Adding primer to ALL surfaces is HIGHLY recommended- with an application of between 2-4 coats before actual pigment painting can begin.

Apply first coat with a vertical brush stroke and apply second coat with a horizontal stroke to fill in the groove. For each coat alternate and repeat, letting each coat dry thoroughly.

WATCH: HOW TO PRIME YOUR SURFACE

(full supply list in the tabbed section below)

OUR RECOMMENDATION:

Based on ease, quality and convenience- we recommend a gessobord with a 3/4 inch +(plus) cradle, meaning the support is attached and thicker widths can also function as a frame. Take into account what you want your finished product to be.

Cradle of Gessoboard

Application of a coat of gesso is still recommended, before painting, even on gessobord.

Check Blick Art Materials for the best selection of Gessobord panels, here.

DETAILED INFORMATION:

complete information on prepping your surface to paint on

(expand sections below)

 

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CANVAS: The traditional surface of the painter. Canvas comes in both a coarse and fine weave. The texture of a canvas is called the “tooth” of the canvas. The “tooth” when primed becomes very responsive to oil paint. A stretched canvas is easy and lightweight (easy to ship).

LINEN: Linen is the finest weave of canvas. Linen is less likely to shrink or loose its shape than regular canvas. Cotton canvas more inexpensive but is more prone to distortion. Linen is on the pricey side.

HARDBOARDS: Hardboard is made from compressed wood pulp. This type of surface area is largely favored by artists because it comes pre-made, it is lightweight, inexpensive and strong. Hardboard should be properly primed so that acid or oils do not leach in from the board which could result in yellowing of the painting. (This includes Gessobord and Masonite, which are both brands.)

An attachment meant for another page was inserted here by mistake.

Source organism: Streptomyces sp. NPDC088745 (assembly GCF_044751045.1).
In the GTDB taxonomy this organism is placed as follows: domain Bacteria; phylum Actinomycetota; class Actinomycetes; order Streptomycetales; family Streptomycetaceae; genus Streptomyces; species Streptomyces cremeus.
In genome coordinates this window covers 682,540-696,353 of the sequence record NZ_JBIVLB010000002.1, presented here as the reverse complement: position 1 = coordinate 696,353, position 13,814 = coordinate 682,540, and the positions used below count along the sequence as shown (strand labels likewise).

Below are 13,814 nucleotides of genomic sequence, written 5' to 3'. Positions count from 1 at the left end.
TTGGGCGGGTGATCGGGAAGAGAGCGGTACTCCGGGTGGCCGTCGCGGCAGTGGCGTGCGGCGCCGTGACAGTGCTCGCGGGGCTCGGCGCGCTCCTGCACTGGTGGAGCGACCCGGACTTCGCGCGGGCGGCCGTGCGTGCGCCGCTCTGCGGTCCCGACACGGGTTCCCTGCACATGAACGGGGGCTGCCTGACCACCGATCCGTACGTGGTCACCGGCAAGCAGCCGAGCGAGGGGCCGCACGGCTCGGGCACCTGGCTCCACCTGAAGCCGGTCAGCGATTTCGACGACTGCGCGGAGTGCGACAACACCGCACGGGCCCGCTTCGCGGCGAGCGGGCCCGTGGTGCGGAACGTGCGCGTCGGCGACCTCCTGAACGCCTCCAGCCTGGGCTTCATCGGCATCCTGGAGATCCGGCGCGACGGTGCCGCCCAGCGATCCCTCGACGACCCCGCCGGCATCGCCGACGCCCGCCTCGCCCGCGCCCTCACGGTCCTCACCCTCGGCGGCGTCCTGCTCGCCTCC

WOOD PANELS: Hard woods are more suitable to use as panels, as softer woods are more likely to warp. It is believed that paintings on wood panel are likely to last longer. Panels can be should be cut from well seasoned wood and be free of knots, cracks and or defects. Painting on wood panels can create a heavy painting, and is therefore not recommended for shipping.

*best hard woods to paint on include: oak, cedar, birch, walnut, or mahogany.  

(Visit Blick Art Materials, for our recommended selection of pre-made hard wood panels)

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The “drumlike” tautness of a canvas is achieved by stretching the canvas over a wooden frame called a stretcher. The stretcher is a mitered frame in which the beveled corners do not press against the stretched canvas. Ready made stretcher bars can be purchased here, and a list of full supplies below for stretching your linen or canvas.

WATCH HOW TO STRETCH A CANVAS:

(full supply list in the tabbed section below)

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When considering what size you want your surface area to be, consider using standard framing sizes. If you plan on doing an framing you will be thanking yourself.

Below is the Standard Canvas Size chart in both inches and centimeters:

 

 

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SUPPLIES & RESOURCES:

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PRIMING & GESSO SUPPLIES:

gesso

gesso brushes

 

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SUPPLIES TO STRETCH A CANVAS:

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We recommend gessobord, and if you live in the United States, the best selection and prices come from Blick Art Materials.

[imagebox maintitle=”BUY CANVAS & BOARD TO PAINT ON” subtitle=”AT BLICK ART MATERIALS” image=”http://www.patronofthearts.com/wp-content/uploads/2015/05/Cradle-of-Gessoboard-copy.jpg” color=”black” space=”33″ link=”http://www.anrdoezrs.net/click-7769694-11424370-1406562358000?url=http%3A%2F%2Fwww.dickblick.com%2Fwood%2Fpanels%2F”]

Blick Art Materials has the best selection for all supplies and materials listed above.

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These were the resources that were used in the creation of this article:
BOOK: The Materials of the Artist and Their Use in Painting- With Notes on the Techniques of the Old Masters by Max Doerner
BOOK: The Complete Book of Painting & Drawing by Gerald Woods

If you require large quantities of Gesso, it can be made from scratch. Recipe to follow in a separate post.
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Patron of the Arts- Creativity & Inspiration Crown

-article compiled, photographed & written by Lyrica Glory, founder of Patron of the Arts